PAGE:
Clermont County celebrated the return of Army Specialist and local hero Scott Compton with a surprise homecoming ceremony Nov. 26.
Arriving at what he had been led to believe was a surprise party for his grandmother on the Clermont County fairgrounds Nov. 26, an astonished Compton entered the multi-purpose building decorated in his honor to a standing ovation and thunderous applause.
The surprise homecoming party for Army E-4 specialist Scott Compton, who returned home to Owensville from Iraq the day after Thanksgiving, was a way for his family, his friends, and the whole Clermont community to welcome him home from the war-ravaged country and to thank him personally for the sacrifices that he has made over the past 15 months
“It feels amazing to be home,” he said. “It doesn’t get any better than this.”
Specialist Compton, 21, a sniper in the Army infantry that was deployed to Iraq from Fort Lewis, Wash., 15 months ago, was stationed in Mosul for six months before being moved to Baghdad (he was away from home for three years total). Compton, affectionately called Scotty by his family and friends, was on the front lines and witnessed much conflict and combat.
Born in an Alexandria, Virg., military hospital when his father Scott Sr. was in the Army, Scott Compton Jr., from the age of 2, was raised in Owensville. He graduated from Clermont Northeastern High School in 2004 before enlisting to serve our country during this time of war, something that his parents, Scott and Mary, said that he always wanted to do.
"He always talked about enlisting and joining the Army," Mary said. "Nothing was going to stop him from serving."
In a noble twist of fate, Scott's younger brother Timothy, 19, enlisted in the Army infantry the very same day that his older brother was released from combat duty in Iraq last May.
"My brother, who I am so very proud of, inspired me to enlist, " Timothy said. "I am willing to serve like my brother. I can think of no greater honor than defending the freedoms of our country."
The young, courageous Timothy Compton departs for basic training in January.
The surprise homecoming party was attended by more than 125 people, including many elected local and state officials. On behalf of the Ohio House of Representatives, Rep. Joe Uecker commended him on his service to the country.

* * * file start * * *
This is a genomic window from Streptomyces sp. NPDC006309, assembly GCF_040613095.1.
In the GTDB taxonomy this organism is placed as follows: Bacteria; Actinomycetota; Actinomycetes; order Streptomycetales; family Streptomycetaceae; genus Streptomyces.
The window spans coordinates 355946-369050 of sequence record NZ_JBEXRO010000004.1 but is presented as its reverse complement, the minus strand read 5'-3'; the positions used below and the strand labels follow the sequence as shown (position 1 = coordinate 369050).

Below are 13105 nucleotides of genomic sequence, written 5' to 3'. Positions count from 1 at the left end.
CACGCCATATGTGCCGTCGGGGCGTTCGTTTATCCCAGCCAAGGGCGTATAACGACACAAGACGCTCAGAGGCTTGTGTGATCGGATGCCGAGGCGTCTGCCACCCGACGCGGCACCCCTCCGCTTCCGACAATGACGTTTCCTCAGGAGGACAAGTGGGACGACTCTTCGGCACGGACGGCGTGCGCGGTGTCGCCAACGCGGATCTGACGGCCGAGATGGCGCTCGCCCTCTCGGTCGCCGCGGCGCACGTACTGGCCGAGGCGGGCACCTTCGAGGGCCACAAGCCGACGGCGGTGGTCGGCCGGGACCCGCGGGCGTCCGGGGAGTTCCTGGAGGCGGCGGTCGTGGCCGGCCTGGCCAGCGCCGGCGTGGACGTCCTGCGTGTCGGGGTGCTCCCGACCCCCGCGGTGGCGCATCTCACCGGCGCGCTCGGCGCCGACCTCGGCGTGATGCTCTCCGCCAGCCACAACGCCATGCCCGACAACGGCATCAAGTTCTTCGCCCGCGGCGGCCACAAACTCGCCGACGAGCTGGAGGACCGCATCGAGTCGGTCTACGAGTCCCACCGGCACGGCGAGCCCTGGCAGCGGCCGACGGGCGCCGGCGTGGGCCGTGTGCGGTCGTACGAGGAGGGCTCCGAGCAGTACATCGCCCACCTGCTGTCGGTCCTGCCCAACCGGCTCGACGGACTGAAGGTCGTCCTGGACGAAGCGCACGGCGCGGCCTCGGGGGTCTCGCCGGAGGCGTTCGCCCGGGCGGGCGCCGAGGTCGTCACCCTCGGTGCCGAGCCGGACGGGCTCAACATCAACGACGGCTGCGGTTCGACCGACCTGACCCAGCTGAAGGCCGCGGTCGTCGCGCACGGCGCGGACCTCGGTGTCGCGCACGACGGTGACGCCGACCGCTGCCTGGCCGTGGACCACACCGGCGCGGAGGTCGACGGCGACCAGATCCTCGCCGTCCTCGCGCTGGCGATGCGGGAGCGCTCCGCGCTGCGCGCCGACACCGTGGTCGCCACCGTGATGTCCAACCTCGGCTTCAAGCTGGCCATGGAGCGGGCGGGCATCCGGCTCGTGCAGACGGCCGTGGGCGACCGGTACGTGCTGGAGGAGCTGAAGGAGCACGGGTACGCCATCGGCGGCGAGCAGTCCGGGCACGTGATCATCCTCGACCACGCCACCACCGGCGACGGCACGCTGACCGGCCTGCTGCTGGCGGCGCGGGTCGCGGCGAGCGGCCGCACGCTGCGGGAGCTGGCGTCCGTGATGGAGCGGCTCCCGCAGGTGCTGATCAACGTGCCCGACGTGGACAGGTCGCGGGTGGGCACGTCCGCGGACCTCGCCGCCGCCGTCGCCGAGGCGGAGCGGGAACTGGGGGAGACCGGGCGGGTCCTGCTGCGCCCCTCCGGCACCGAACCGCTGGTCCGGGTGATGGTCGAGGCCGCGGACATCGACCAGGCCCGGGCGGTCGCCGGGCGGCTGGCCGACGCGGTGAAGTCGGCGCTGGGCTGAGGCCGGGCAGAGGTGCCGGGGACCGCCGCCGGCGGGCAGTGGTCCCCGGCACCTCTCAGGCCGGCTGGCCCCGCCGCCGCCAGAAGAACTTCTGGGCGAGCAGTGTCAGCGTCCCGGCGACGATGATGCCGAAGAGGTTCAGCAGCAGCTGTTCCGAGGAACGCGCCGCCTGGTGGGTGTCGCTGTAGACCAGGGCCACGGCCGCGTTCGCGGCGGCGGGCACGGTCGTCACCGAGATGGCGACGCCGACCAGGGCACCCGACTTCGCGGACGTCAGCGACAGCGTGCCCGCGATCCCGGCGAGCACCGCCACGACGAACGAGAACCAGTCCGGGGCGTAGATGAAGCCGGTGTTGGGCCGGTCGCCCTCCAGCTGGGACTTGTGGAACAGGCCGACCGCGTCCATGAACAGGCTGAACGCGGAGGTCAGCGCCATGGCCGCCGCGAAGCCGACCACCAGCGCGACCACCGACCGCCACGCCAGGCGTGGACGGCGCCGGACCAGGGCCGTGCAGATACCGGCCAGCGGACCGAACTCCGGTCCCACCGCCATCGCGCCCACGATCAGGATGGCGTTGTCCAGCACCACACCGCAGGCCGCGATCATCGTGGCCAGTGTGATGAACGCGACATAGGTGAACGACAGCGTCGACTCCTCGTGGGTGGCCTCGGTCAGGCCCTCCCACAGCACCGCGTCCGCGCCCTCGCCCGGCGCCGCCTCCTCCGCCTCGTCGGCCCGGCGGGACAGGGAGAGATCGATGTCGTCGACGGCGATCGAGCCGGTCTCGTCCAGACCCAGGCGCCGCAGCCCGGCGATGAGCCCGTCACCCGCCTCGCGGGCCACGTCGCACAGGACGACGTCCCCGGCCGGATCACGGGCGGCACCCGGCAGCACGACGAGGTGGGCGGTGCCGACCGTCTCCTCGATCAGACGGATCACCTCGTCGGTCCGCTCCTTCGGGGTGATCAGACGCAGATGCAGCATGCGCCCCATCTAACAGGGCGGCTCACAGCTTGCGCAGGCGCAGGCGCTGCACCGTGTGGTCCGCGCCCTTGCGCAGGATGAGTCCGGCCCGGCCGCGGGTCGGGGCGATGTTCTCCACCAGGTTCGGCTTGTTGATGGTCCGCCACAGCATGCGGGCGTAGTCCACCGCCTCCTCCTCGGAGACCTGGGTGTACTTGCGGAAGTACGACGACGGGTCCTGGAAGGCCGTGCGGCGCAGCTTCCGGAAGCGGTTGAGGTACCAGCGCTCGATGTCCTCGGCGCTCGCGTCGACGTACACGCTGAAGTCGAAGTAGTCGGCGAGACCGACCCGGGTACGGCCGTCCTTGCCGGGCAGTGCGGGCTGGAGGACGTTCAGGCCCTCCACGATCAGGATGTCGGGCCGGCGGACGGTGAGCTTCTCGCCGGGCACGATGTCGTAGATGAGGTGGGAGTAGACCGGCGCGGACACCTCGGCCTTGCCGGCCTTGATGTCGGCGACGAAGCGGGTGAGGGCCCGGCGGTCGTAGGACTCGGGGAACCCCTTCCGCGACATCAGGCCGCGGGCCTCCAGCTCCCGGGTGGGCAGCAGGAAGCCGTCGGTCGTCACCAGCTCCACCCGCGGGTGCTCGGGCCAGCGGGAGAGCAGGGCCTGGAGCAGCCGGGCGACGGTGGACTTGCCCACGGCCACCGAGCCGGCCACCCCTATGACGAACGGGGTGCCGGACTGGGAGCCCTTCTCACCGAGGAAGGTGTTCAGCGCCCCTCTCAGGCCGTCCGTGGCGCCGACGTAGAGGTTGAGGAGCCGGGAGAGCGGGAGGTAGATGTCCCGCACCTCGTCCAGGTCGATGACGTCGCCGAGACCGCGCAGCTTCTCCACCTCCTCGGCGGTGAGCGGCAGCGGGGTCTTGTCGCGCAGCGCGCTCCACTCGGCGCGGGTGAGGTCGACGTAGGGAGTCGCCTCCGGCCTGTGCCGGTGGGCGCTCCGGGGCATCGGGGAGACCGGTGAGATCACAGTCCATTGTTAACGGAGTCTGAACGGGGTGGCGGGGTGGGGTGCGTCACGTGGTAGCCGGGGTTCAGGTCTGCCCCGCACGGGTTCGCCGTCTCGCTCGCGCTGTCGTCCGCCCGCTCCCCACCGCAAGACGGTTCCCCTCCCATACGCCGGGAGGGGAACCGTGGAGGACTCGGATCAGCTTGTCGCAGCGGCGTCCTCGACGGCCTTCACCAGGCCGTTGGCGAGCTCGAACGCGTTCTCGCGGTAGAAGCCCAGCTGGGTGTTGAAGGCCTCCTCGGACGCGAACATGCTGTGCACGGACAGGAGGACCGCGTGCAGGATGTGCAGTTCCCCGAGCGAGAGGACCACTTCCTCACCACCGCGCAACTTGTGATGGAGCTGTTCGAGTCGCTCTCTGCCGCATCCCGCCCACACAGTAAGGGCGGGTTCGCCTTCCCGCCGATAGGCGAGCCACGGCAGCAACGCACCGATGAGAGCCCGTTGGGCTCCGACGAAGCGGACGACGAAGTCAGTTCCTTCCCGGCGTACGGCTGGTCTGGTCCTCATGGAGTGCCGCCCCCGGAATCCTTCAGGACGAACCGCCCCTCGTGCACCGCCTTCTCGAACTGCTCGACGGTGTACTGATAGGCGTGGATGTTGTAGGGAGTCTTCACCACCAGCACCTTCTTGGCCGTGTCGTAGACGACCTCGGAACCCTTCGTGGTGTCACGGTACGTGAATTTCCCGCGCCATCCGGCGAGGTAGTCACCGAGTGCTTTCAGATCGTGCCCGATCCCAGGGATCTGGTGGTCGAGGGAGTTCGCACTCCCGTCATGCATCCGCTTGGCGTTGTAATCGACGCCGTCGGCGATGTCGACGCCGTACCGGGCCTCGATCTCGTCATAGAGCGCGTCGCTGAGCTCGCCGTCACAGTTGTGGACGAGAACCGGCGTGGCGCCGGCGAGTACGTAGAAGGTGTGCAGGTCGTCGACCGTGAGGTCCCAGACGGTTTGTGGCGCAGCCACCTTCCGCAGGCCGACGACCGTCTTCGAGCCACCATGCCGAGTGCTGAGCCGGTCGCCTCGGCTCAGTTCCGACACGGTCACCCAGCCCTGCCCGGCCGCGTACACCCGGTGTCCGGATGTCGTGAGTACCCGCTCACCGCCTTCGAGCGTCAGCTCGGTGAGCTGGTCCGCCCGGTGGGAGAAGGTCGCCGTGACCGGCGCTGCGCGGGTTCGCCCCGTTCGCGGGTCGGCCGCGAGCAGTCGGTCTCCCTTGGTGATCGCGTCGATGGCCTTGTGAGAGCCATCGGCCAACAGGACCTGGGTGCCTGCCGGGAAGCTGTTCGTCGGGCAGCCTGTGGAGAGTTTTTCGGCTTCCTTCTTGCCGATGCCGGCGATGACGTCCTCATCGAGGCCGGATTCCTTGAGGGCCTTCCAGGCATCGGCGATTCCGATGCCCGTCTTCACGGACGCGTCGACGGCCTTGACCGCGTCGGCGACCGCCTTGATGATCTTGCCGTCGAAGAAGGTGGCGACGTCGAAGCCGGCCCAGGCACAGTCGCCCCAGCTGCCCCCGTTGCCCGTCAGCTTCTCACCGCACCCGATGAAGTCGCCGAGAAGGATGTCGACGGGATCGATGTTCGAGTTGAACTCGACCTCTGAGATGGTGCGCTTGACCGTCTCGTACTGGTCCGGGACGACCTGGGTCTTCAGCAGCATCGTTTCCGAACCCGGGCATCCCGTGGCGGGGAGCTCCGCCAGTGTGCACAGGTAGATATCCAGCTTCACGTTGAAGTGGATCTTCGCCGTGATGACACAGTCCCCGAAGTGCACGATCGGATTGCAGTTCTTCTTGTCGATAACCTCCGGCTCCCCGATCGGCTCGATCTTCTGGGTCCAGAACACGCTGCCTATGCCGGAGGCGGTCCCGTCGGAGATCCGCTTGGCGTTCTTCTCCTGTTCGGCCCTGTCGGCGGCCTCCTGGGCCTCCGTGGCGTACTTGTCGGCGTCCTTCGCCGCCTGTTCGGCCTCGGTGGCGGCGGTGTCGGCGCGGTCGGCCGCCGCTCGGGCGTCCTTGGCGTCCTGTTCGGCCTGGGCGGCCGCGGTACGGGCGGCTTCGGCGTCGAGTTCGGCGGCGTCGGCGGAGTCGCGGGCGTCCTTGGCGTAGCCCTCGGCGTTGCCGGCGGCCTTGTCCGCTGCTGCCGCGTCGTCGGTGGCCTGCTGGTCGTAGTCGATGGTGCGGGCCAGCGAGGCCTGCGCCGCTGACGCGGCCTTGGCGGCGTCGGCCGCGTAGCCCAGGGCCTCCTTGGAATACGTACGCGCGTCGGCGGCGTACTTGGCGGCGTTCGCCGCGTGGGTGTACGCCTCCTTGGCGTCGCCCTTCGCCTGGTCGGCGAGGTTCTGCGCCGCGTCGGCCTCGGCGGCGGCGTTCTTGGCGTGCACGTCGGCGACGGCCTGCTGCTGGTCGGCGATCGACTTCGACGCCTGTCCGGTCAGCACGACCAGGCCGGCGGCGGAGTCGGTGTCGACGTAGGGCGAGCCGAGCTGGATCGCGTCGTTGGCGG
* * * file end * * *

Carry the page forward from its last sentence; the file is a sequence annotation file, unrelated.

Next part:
After countless tearful and sleepless nights, his parents, who are both from Milford and have been married for 23 years, are overjoyed that their oldest son has returned home from the war in Iraq safe and sound.
"What a relief," his father said. "Words cannot express how elated his mother and I are at this very moment. A huge weight has been lifted from our shoulders and we feel so very blessed."
Grandmother Sue Lykins, with joyful tears in her eyes, said that she was so thankful that her prayers had finally been answered.
"I prayed every waking moment for his safe return," she said. "There were times when I thought I would go crazy with worry, not just for him, but for all of the men and women still over there."
Compton, who recently proposed to Owensville resident Sarah McQuitty on the pinnacle of Mt. Rainier in Washington state (she said yes), asserts that he and the rest of the American troops have high hopes and are still optimistic about the eventual outcome of the war.
"We can and will win this war on terror," he said. "It is very frustrating at times, but I would tell the American people to remain patient and vigilant. We all have absolute confidence in our training, our leadership, and our equipment. It will take some time, but everything will be fine."
County Commissioner Bob Proud said that with outstanding Ohioans and local heroes like Scott Compton, that much is assured.